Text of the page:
Aai, Vvi, Ddd??????

  1. Hi Since I am new to Cardiac Ward I sometimes look after patients that are still connected to pacing. However, I am not competent in understanding what VVI, DDD, AAI means. When I do handover I need to mention this. This is where I would like to understand what why when questions. Also what does it mean Atrial Output sensitivity and Ventricular output sensitivty measure millivolts?

    I think I shouldnt be looking after these patients until I am competent and that wont be until next year. However it doesnt hurt to get a step right up and find out earlier so that when I am giving handover I am understanding what is going on with this patients heart.

    Look forward to your help.
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    About AussieKylie

    Joined: Jun '03; Posts: 412; Likes: 14
    Graduate Nurse - RN

    5 Comments

  3. by   AfloydRN
    Ok- Pacer questions- First is chamber sensed, chamber paced and third is what the pacer is going to do w/ the information it receives.So, that said- VVI means sensing ventricular, pacing ventricles and ignoring any info other than what the ventricle is doing. So, DDD means that it is Dually( atria and ventricle) sensing and pacing and is demand pacing. AAi- atrial sensing and pacing- ignoring everything else. Does this help at all? It can be confusing at first but once you learn it you will remember.
  4. by   SEOBowhntr
    Quote from RNKylie
    Hi Since I am new to Cardiac Ward I sometimes look after patients that are still connected to pacing. However, I am not competent in understanding what VVI, DDD, AAI means. When I do handover I need to mention this. This is where I would like to understand what why when questions. Also what does it mean Atrial Output sensitivity and Ventricular output sensitivty measure millivolts?

    I think I shouldnt be looking after these patients until I am competent and that wont be until next year. However it doesnt hurt to get a step right up and find out earlier so that when I am giving handover I am understanding what is going on with this patients heart.

    Look forward to your help.
    ???

    Output is measured in milliAmps or MA, Sensitivity in milliVolts or MV, When dealing with temporary pacemakers, a lack of understanding of these things fortunately is only unsafe if the patient desperately needs the pacer, you really can't kill anyone with a pacer, however you can adversely affect their recovery pathway. There is a great deal to learn, and this learning curve can be very harsh when dealing with patients who are in need of pacing and you are unable to satisfy that need. Each of the nurses in my unit is REQUIRED to pass a Pacing Competency yearly, in order to complete RN Specific competencies on my unit or Critical Care.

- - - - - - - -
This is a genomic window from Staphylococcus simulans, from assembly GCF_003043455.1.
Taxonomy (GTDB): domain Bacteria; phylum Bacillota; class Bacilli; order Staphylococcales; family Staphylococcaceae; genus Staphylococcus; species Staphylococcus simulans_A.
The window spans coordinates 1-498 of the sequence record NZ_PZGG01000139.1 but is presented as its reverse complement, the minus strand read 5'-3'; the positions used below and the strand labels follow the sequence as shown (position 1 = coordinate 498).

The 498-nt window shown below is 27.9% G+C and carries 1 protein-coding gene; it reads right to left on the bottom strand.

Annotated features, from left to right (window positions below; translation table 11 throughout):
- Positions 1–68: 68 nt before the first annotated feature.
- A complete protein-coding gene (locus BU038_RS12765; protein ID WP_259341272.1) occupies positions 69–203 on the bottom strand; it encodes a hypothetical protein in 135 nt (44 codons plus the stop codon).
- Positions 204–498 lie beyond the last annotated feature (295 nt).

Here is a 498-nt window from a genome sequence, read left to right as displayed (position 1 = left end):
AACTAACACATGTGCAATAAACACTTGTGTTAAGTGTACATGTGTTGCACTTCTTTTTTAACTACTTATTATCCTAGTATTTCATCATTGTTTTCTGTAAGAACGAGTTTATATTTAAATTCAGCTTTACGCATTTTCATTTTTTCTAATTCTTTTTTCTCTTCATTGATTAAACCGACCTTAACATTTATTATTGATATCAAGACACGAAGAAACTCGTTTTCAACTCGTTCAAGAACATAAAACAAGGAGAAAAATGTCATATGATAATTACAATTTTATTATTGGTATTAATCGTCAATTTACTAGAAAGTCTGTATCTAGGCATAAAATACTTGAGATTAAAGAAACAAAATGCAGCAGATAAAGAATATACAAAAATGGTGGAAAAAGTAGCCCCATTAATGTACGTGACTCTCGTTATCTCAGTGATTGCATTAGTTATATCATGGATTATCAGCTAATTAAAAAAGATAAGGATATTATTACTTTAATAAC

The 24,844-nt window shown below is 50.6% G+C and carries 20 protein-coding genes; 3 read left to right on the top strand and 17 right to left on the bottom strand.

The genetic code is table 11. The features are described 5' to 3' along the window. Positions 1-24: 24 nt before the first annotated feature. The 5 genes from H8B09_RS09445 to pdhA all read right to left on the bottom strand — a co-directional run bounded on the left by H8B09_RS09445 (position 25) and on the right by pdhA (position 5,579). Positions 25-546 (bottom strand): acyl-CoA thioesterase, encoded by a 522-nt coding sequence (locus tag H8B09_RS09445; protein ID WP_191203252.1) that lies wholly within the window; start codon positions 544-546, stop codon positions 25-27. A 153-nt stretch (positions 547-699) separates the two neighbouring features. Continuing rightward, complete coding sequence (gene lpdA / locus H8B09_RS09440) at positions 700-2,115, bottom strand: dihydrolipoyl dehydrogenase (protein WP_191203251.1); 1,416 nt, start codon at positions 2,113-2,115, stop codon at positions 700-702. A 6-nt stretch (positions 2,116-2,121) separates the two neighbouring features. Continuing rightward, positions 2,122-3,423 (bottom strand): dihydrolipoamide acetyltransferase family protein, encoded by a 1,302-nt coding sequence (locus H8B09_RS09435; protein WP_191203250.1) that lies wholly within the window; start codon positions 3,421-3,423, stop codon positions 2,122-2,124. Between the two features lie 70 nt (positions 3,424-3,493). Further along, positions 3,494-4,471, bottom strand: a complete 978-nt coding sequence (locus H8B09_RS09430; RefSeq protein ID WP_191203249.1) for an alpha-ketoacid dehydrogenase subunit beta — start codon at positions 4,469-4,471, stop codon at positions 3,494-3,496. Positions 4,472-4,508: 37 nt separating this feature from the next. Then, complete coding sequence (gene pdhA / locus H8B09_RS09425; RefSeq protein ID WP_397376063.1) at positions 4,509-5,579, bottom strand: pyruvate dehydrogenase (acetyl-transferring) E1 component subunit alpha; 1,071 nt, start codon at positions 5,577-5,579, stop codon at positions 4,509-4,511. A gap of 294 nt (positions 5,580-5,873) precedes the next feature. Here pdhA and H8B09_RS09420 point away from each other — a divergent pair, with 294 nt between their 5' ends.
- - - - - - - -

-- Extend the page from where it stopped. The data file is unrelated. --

Last edit by SEOBowhntr on Oct 22, '06
  5. by   canoehead
    Hey thanks, I was confused by that too.
  6. by   SEOBowhntr
    I guess expanding on this, the sensitivity is an "INVERSE" relationship, lower mV is actually more sensitive, most temporary pacers I've seen have full sensitivity around .4mV for the Atria, and .8mV for the Ventricle. The higher the mV, the less sensitive the pacer is. Most of the time you won't have to mess with the Sensitivity, you can usually put the pacer on Full Sensitivity, and not have problems, if you start having oversensing at full sensitivity, then you can decrease the sensitivity by INCREASING the mV, to prevent that from being a problem. With temporary pacers, because the wires are far less durable than a permanent pacer, I teach my nurses to obtain 100% Capture or the Pacing Threshold, then set the pacer 2mA above the "Pacing Threshold." Again, there is a great deal to learn to being able to use these pacers to do a variety of things to optimize output, but probably the most important thing to remember is that you cannot really harm the patient with the pacer.
  7. by   augigi
    I'd say pacing is too complex to explain here. All you need to know for handover at this stage is:
    1. What is being paced? Atria, ventricles or both?
    2. What is the rate set at?
    3. Is it currently pacing or just set as a backup?

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